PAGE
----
Pumpkin Day is back |

Spring Creek Artisans’ annual Pumpkin Day will return this year.

The event is scheduled for Saturday from 9 a.m. to 3 p.m. and will take place in the Creative Arts Center.

A wide variety of handcrafted items, from original paintings, wood carvings and lathes, pottery, baskets, fiber art, quilts, stained glass, wire-wrapped jewelry and homemade baked goods are available for purchase from local artisans. Several artisans demonstrate their craft on site.

Carol Spurlock provides dulcimer music. Cookies, coffee and cider welcome guests while shopping. Children can enjoy make-up and a handicraft table for free at the event.

A door prize will be raffled off. Filipino Favorites, a food truck will be on site.

Each Spring Creek Artisan artist is featured. The artist featured in 2021 is Terry Phelps.

Phelps is a fiber artist who works primarily with wool. Her artistic talent spans a variety of mediums, most recently with wool and a newfound love for pottery.

Phelps moved to Salem with her husband, also named Terry, about 15 years ago.

She attributes her love for art to her grandmother Ola Traxler, who shaped the importance of art and craft in her formative years. Traxler was a 4H leader and encouraged Phelps to participate in a variety of activities from arts to gardening.

Phelps grew up south of Columbia and learned crochet, needlepoint, embroidery, canning, gardening, and more from her beloved grandma.

Phelps originally started working with wool when she and her husband Terry raised sheep years ago. The fur was abundant from the sheep shearing. After fleece has been sheared, it must be processed into wool. The process is known as carded wool. The fleece is then called a roving before it is spun. This can be used for spinning the wool into yarn or other textile arts. When Phelps receives the roving, she uses a spiked needle to create creatures and faces. The needle and the insertion of the roving take shape and can be made into almost anything.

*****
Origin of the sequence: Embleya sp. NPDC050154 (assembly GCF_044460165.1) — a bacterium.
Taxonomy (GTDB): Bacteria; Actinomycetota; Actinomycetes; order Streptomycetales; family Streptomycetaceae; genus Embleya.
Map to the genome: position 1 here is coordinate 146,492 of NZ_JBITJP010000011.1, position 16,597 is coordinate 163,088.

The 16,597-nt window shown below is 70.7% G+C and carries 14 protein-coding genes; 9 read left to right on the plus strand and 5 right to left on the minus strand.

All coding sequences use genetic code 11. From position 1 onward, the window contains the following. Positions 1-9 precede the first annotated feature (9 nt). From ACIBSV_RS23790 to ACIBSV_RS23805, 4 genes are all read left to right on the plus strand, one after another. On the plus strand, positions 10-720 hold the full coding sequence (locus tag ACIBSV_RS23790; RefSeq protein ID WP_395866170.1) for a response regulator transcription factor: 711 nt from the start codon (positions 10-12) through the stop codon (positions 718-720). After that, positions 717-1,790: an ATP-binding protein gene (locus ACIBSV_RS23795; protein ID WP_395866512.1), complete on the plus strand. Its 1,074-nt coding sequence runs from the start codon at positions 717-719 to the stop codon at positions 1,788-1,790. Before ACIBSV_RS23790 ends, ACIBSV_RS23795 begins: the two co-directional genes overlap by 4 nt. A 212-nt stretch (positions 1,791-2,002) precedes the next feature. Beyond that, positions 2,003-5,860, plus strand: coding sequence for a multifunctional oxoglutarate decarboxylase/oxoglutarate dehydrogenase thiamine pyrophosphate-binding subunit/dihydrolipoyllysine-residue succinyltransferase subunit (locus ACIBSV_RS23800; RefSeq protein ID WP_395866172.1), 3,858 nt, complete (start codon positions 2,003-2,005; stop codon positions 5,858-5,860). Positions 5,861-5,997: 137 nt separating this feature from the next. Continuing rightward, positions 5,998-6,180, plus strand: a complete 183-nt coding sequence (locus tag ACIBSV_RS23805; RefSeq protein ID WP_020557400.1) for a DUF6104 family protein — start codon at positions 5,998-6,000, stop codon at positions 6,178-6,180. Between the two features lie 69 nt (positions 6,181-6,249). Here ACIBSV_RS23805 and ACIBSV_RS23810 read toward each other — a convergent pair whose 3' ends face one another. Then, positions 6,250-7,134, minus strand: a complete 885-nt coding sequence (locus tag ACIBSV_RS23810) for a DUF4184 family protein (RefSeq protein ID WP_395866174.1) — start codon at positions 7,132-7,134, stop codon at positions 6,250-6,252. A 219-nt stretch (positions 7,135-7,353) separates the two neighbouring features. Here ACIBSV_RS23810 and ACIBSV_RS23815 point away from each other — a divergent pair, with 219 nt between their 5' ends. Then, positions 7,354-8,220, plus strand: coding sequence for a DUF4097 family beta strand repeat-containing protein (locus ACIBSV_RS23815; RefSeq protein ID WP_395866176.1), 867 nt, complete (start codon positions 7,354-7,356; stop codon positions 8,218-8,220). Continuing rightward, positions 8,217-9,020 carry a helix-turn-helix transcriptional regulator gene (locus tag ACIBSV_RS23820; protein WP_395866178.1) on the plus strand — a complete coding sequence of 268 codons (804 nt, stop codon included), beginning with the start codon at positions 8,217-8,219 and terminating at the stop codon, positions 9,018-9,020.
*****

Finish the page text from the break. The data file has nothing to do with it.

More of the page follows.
Phelps makes mittens, sweaters, and more from wool – completing her own wool into yarn on an old-fashioned spinning wheel.

Aside from the wool fiber art, she has a penchant for ceramics after taking up the craft again with Kerry Collins at Fire and Muck Pottery Studio just outside Salem. Other art that Phelps enjoyed is traditional Native American pearl art, which she is self-taught; Weaving and quilting.

In a recent interview, she shared her first quilting experiences with her great-grandmother.

“I bled more than I want to remember the first quilt I made,” she said with a laugh.

“I was small and the thimble didn’t fit my finger properly, so there was a lot of blood …”

The Phelps live with their son Hawk on a farm in Salem and enjoy raising cattle, horses, chickens, bees and gardening.

For more information, please contact Linda Flieg, President of Spring Creek Artisan, at 573-247-1898 or email [email protected] The Creative Arts Center is on the highway. 19, behind the Ozark Natural and Cultural Resource Center.

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